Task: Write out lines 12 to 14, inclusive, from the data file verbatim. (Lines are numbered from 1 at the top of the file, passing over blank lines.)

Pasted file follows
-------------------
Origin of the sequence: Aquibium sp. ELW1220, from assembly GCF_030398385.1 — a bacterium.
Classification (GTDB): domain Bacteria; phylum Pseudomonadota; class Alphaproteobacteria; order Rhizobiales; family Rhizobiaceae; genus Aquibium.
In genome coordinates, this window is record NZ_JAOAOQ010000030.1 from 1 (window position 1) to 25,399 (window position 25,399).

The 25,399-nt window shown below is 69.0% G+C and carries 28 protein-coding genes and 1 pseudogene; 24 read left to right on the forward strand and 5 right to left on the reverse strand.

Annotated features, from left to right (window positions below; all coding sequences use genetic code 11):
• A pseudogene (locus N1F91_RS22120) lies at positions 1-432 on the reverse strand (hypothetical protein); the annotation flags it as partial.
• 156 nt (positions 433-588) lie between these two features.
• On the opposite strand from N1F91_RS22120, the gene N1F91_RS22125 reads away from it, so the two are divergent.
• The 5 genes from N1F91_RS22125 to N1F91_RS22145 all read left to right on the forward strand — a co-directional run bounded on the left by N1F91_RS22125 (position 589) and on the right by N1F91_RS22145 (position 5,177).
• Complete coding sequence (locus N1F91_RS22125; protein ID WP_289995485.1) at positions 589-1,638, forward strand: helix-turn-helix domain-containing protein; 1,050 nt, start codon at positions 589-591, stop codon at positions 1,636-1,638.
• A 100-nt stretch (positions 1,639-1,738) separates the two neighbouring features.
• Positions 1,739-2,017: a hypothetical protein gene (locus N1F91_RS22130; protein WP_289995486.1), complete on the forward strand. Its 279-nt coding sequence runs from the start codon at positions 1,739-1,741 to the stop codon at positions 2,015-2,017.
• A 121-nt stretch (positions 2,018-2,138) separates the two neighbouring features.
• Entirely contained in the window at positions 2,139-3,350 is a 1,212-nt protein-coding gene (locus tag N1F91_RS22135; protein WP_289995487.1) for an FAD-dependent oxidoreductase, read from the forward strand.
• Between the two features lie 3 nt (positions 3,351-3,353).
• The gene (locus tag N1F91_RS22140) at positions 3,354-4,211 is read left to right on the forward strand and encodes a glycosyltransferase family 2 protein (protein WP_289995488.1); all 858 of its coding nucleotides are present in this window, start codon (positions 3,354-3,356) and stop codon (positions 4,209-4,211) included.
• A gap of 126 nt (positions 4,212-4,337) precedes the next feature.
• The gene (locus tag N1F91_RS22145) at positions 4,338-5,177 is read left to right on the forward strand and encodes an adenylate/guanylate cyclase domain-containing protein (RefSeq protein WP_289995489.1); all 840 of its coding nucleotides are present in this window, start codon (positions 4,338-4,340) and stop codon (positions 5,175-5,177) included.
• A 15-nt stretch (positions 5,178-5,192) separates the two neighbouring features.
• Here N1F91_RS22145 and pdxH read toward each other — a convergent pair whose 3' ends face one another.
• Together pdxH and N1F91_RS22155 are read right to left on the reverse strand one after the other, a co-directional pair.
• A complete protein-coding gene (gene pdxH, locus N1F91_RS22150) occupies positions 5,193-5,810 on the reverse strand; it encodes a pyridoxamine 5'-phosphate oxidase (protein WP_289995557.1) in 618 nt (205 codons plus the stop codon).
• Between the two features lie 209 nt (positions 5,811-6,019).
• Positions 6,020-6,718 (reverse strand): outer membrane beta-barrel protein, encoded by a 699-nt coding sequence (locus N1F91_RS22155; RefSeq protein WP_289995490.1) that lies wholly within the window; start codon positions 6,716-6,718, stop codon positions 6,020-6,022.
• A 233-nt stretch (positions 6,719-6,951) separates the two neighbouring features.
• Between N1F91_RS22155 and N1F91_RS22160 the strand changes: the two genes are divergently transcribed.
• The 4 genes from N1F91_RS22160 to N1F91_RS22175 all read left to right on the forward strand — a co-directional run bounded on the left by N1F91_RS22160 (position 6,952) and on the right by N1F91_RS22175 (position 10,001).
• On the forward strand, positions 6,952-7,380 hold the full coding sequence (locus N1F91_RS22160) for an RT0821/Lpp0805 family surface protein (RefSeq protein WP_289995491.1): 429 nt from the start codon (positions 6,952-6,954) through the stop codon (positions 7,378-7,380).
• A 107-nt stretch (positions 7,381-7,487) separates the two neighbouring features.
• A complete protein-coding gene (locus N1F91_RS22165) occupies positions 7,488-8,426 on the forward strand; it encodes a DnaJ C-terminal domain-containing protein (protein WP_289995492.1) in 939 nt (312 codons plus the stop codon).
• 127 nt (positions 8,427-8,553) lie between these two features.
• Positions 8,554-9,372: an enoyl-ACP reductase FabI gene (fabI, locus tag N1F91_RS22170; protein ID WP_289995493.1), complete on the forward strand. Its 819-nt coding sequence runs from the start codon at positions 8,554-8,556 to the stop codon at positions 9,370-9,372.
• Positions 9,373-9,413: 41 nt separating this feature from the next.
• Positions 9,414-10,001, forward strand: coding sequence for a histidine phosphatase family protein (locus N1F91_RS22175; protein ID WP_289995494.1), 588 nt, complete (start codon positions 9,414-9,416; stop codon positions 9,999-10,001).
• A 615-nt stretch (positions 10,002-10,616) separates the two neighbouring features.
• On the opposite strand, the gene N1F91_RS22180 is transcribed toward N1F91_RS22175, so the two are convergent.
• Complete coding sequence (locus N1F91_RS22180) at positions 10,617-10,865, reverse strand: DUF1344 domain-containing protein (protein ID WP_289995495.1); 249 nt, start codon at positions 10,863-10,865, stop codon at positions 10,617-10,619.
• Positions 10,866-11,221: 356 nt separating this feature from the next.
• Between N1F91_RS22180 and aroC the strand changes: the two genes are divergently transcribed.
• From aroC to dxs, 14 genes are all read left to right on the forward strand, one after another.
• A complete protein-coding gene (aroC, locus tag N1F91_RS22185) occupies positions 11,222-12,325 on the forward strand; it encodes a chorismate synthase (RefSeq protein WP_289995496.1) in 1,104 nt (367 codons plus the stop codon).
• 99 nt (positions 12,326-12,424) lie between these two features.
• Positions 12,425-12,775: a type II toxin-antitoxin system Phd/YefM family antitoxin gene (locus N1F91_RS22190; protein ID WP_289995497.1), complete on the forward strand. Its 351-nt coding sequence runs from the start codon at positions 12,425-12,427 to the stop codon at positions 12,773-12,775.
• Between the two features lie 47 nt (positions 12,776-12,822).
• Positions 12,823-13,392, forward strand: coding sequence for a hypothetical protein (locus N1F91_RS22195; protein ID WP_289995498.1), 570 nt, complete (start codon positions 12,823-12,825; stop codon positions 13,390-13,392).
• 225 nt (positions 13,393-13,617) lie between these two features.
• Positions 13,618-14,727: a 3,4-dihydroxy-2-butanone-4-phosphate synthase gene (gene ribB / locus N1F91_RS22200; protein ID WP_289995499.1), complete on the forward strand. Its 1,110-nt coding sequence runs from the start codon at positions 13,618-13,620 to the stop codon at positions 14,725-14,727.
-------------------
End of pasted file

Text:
• Positions 1,739-2,017: a hypothetical protein gene (locus N1F91_RS22130; protein WP_289995486.1), complete on the forward strand. Its 279-nt coding sequence runs from the start codon at positions 1,739-1,741 to the stop codon at positions 2,015-2,017.
• A 121-nt stretch (positions 2,018-2,138) separates the two neighbouring features.
• Entirely contained in the window at positions 2,139-3,350 is a 1,212-nt protein-coding gene (locus tag N1F91_RS22135; protein WP_289995487.1) for an FAD-dependent oxidoreductase, read from the forward strand.